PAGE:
A convicted killer was back in Van Buren County Circuit Court last week, claiming he was inadequately represented at his capital murder trial.
Rodney Lee Jones, convicted in the 2008 shotgun slaying of his ex-wife at her Holley Mountain home, told Judge Charles E. Clawson last Thursday that failed to investigate the affect of all the medications Jones said he was taking and advised him to reject a plea deal from the prosecutor’s office.
Jones was sentenced to life in prison at his trial. The state had sought the death penalty. He said then-Prosecutor Marcus Vaden had offered him a 40-year sentence in exchange for Jones’ guilty plea. Jones said his Little Rock attorney Bill James told him not to take the deal, that James could do better for Jones.
James testified last week that he did not advise Jones to refuse the deal. The attorney said that anytime he is handling a death-penalty case he always advises his client to take any deal that would keep him off death row.
“The idea that I told him not to take it is preposterous,” James said.
“I never ever told him not to take 40 (years),” James said. He said he remembered telling Jones the circumstances under which the charge against him might be lessened, but did not advise him to reject Vaden’s offer.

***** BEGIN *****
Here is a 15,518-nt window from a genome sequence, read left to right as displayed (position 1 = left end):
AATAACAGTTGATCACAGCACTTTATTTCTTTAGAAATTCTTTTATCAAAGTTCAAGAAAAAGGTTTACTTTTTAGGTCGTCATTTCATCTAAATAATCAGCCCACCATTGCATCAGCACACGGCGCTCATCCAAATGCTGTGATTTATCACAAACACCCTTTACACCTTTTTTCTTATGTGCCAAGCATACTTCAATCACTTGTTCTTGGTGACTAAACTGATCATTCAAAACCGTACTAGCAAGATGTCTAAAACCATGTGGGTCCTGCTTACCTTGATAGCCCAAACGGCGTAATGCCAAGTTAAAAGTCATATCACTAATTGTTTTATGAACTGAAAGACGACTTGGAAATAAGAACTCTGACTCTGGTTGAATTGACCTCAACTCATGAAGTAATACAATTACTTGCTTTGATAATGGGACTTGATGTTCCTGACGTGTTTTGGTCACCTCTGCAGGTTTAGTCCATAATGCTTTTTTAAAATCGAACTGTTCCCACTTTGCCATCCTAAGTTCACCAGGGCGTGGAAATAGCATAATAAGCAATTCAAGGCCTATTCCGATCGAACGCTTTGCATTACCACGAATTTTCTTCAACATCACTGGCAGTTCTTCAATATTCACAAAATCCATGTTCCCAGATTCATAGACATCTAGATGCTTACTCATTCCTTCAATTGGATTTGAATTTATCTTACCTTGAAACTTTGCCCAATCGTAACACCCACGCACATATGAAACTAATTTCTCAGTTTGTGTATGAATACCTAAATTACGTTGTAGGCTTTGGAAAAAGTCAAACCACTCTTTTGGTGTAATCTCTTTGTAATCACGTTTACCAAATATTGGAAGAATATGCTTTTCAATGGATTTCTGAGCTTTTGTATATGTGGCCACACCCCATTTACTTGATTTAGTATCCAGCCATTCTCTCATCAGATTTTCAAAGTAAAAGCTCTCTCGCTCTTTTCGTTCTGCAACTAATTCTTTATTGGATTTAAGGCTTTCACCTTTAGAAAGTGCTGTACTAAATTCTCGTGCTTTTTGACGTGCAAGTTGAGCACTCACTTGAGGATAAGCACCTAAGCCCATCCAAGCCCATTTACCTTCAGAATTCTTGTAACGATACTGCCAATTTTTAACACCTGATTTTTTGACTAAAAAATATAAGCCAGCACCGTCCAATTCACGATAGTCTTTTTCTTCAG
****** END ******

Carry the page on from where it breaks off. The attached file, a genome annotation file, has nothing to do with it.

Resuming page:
James also testified that as far as the medications, “that was the cornerstone of our defense. He said he focused on two that carried “black label” warnings of homicidal and suicidal ideations, but said even one of his own experts would not accept that as a defense.
“I don’t know what else we could have done,” James said, adding, “I would never say there was nothing more that could be done.”
James said he believed something “snapped” in Jones, causing him to drive from Colorado to Van Buren County and shoot his ex-wife. The behavior was “totally unlike” Jones’ previous behavior, James said.
If Jones had brought any other drugs to James’ attention, the attorney said he would have brought it to the attention of one of the defense experts. “I try to win my cases,” James said.
James said he has been an attorney for 19 years, practicing criminal law exclusively, including several death-penalty cases.
Clawson said he would making his Rule 37 ruling by Sept. 15.